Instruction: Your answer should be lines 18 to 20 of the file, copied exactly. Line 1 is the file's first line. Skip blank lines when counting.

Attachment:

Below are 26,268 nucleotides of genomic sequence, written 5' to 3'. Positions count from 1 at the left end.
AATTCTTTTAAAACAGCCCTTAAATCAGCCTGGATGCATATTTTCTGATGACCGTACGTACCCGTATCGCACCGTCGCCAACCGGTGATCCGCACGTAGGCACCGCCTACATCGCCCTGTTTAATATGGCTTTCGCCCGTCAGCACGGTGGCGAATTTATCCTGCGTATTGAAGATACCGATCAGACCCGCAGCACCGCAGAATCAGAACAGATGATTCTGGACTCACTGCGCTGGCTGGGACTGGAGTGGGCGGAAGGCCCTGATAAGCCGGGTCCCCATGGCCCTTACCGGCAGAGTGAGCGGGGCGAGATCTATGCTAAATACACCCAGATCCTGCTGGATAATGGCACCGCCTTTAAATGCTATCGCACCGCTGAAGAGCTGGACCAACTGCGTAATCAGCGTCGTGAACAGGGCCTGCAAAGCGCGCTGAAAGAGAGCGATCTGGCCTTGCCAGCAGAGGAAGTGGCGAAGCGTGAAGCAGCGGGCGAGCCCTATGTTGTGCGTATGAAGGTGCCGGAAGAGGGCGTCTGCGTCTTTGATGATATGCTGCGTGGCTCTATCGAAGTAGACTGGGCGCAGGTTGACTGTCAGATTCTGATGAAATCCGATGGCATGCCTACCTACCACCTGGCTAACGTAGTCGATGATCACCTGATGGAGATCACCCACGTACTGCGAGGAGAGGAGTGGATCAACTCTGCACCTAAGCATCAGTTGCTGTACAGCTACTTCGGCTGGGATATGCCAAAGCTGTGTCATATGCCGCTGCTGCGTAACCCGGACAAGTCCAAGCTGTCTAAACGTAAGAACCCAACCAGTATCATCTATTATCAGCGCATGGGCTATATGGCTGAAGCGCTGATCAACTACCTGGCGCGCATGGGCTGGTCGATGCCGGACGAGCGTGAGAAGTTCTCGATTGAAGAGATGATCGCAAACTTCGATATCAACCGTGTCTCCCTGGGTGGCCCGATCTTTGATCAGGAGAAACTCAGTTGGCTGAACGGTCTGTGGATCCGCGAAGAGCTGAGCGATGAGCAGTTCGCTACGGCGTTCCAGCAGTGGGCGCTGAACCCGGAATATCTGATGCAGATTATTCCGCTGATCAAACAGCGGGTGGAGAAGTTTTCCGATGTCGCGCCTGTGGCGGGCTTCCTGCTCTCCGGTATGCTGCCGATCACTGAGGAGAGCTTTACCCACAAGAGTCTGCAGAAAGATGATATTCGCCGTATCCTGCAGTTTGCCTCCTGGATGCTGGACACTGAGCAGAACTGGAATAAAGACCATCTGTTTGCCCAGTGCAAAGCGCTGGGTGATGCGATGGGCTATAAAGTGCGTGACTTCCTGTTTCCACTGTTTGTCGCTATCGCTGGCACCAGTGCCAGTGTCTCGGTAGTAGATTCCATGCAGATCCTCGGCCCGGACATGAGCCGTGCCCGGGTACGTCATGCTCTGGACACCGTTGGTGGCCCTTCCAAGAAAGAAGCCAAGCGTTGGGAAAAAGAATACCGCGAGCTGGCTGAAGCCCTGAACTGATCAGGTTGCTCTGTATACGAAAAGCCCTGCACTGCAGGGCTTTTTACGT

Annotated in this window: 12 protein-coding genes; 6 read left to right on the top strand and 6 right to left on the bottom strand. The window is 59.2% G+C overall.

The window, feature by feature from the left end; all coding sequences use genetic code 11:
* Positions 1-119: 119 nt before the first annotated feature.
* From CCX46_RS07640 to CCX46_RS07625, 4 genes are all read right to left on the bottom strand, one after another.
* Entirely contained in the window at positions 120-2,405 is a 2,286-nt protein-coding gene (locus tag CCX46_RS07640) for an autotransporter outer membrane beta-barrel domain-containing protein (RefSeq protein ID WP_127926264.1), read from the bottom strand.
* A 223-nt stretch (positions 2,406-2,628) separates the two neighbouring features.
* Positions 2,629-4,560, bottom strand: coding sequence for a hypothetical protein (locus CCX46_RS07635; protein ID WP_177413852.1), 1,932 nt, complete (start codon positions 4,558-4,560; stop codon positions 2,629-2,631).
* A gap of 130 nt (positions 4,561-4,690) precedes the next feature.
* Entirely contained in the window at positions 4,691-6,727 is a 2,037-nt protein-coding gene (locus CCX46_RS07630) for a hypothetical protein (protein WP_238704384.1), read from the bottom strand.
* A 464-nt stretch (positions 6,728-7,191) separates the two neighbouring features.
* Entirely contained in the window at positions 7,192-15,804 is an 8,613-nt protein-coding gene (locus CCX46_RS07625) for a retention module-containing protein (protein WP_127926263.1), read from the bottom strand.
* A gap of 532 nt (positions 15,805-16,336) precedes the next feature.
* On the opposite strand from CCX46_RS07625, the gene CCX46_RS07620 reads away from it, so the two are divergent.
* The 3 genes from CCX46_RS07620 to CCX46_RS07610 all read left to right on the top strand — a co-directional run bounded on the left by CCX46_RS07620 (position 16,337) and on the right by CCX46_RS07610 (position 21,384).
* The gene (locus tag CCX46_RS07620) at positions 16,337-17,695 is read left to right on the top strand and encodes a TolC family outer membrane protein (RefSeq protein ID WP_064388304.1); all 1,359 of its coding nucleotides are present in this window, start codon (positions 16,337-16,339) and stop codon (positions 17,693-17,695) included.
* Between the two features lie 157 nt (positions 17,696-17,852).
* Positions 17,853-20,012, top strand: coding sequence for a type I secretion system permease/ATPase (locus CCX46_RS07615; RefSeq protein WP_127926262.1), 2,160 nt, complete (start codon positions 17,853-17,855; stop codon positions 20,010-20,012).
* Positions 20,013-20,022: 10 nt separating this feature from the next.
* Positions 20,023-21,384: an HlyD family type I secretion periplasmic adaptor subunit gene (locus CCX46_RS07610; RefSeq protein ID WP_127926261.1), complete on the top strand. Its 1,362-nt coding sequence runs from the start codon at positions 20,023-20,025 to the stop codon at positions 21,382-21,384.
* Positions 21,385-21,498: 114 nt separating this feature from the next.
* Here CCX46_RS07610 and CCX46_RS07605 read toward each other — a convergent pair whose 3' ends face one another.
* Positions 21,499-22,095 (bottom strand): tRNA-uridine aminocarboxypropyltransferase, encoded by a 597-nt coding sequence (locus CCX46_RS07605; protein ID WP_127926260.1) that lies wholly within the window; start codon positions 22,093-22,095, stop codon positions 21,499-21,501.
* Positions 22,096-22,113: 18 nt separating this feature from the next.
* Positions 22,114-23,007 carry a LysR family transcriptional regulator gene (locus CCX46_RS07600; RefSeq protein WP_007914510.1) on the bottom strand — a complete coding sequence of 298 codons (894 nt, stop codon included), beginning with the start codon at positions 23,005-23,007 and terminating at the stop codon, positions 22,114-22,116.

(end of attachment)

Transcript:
* Between the two features lie 157 nt (positions 17,696-17,852).
* Positions 17,853-20,012, top strand: coding sequence for a type I secretion system permease/ATPase (locus CCX46_RS07615; RefSeq protein WP_127926262.1), 2,160 nt, complete (start codon positions 17,853-17,855; stop codon positions 20,010-20,012).
* Positions 20,013-20,022: 10 nt separating this feature from the next.